Some marketers may be surprised to read that purpose-driven brands are the driving force behind Unilever’s growth.
Last week the company reported that its Sustainable Living brands grew over 50% faster than the rest of the business and delivered more than 60% of Unilever’s growth in 2016. These amazing results are testament to the commitment that the business has made, under the leadership of Paul Polman, to its Sustainable Living Plan. They should also lay to rest the argument that there is a conflict between profit and purpose.
Like many multinationals, purpose has been part of the Unilever corporate story for several years. But perhaps no other global business has worked so hard to embed purpose into decision making, from sourcing to packaging to new product development. The strategy is paying off; purpose is starting to create value for Unilever’s consumer brands.
In categories like FMCG, where there is a high degree of similarity in products, brands and price points, purpose can be a powerful platform for brand growth. FMCG marketing can be a real battleground, where it is often miniscule hooks that make the brand more relevant or distinctive. In this arena, purpose can be a signifier to consumers that the brand offers them something better, and makes a low investment choice a little bit easier. Unilever’s own research shows that over half of consumers already buy or want to buy sustainably. It will rarely be the only reason a consumer will buy a brand, but it can be another reason.
Sustainable Living brands grew over 50% faster than the rest of the business
A compelling purpose creates value in all the ways that FMCG marketers love. Firstly, purpose helps retain customers. It helps keep the brands we like top of mind and it drives affinity by creating more emotional connections; for the most part, Dove’s Campaign for Real Beauty has been hugely successful because it has built a real, unfiltered relationship with their consumers.
Secondly, purpose helps recruit customers; it is a platform for acquisition; providing a point of differentiation in categories that have established category rules around marketing, like detergents. A clear and relevant purpose can create new news for brands.
Take Axe as an example. Unilever is disrupting the way consumers view the brand and appealing to a changing audience by starting a different conversation about masculinity.
Thirdly, purpose adds value; providing a platform for innovation; like South African brand Sunlight, which halves the number of rinses required to hand-wash laundry, making it more efficient and sustainable in a market with frequent droughts.
Once seen as a niche strategy, only suitable for "nice" brands like The Body Shop, Innocent or Ben & Jerry’s, purpose is becoming an essential ingredient in the mainstream marketers’ toolkit. Purpose might be something of a zeitgeist among marketers, but it’s not a passing trend. It’s a fundamental transformation in how successful brands are created and grown, with the same potential scale, impact and opportunity as the transformation we have seen in businesses driven by digital technology. Like digital, purpose affects every decision you make as a business. It is an area where marketing has an opportunity to lead. But just like digital, purpose has a different set of rules.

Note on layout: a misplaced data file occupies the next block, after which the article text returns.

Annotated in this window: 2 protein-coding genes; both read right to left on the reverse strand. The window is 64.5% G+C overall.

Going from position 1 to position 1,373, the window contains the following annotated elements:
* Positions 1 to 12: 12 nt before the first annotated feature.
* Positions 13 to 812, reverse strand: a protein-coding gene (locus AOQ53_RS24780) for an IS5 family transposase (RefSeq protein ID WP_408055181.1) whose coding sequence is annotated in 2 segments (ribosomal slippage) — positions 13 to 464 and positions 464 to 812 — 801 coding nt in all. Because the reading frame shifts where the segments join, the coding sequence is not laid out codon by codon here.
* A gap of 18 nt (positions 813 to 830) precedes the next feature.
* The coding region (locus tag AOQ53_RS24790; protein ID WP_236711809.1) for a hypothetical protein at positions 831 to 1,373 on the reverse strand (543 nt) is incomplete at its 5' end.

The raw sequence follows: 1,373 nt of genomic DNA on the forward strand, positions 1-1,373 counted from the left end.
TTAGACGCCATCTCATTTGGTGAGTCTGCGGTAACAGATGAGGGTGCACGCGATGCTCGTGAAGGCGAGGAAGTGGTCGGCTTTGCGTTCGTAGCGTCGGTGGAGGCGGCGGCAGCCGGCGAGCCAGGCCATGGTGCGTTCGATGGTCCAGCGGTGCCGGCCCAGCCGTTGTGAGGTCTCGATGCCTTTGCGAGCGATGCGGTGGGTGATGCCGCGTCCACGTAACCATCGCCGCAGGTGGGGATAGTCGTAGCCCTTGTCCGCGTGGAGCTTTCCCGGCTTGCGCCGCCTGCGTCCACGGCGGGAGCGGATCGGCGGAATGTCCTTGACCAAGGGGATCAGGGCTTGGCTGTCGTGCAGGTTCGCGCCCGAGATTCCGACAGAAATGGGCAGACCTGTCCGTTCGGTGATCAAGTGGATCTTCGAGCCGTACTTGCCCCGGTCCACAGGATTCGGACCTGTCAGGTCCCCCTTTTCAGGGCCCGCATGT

18 Sustainable Living brands are in the top 40 Unilever brands, up from 12 in 2015
So, how do you know if you are doing purpose right? It needs to be treated differently to conventional marketing. This isn’t simply about a big advertising idea. It’s got to be actionable and about creating measurable and scalable change; in your entire business, for your customers, and for the world.
You can’t have purpose, without brand substance. Purpose with substance means being credible in terms of the issues you can affect by leveraging your unique capabilities and assets. It means doing something, not just saying something. And even Unilever can come unstuck, as the controversy around Dove’s more recent Real Beauty bottles shows, you can’t "sweat" purpose like a conventional marketing asset. Rather than reflecting the "one of a kind" body shapes of their consumers and empowering women to feel good about their bodies, the influencer campaign was roundly thought of as a marketing gimmick.
If you get it right, purpose can help drive top line growth. And as Unilever shows, it can help grow the bottom line too. The arguments for eco-efficiency may be familiar, but Unilever’s results in this area are still impressive. Since 2008, eco-efficiencies have avoided costs in their factories of over €700 million, with about €250 million savings coming from its waste reduction programme. Longer-term, Unilever’s purpose-led strategy is helping mitigate risks in energy security and agricultural supply chains.
The recent Real Beauty bottles controversy shows you can't 'sweat' purpose
Purpose creates more robust, as well as more efficient businesses. The focus on this strategy will ensure Unilever protects one of its most important assets; marketing talent. As Deloitte reported in its 2017 Millennial Survey, 76% of millennials regard business as a force for positive, social impact, but multinationals were considered to be falling short of their potential to alleviate society’s challenges. Since the best brands are built by the best talent, there’s an opportunity for global corporates like Unilever to bridge this gap to attract and retain the most passionate, motivated marketers of the future.
Unilever’s success shows that used effectively and supported throughout the business, purpose can be a hugely effective platform for growth. Done right, purpose is not a trend or marketing fad. Far from it. Purpose with substance is becoming an essential element of successful brand building. It’s time for marketers to take notice and start thinking about how to create the right environment for designing and implementing purpose strategies for their brands.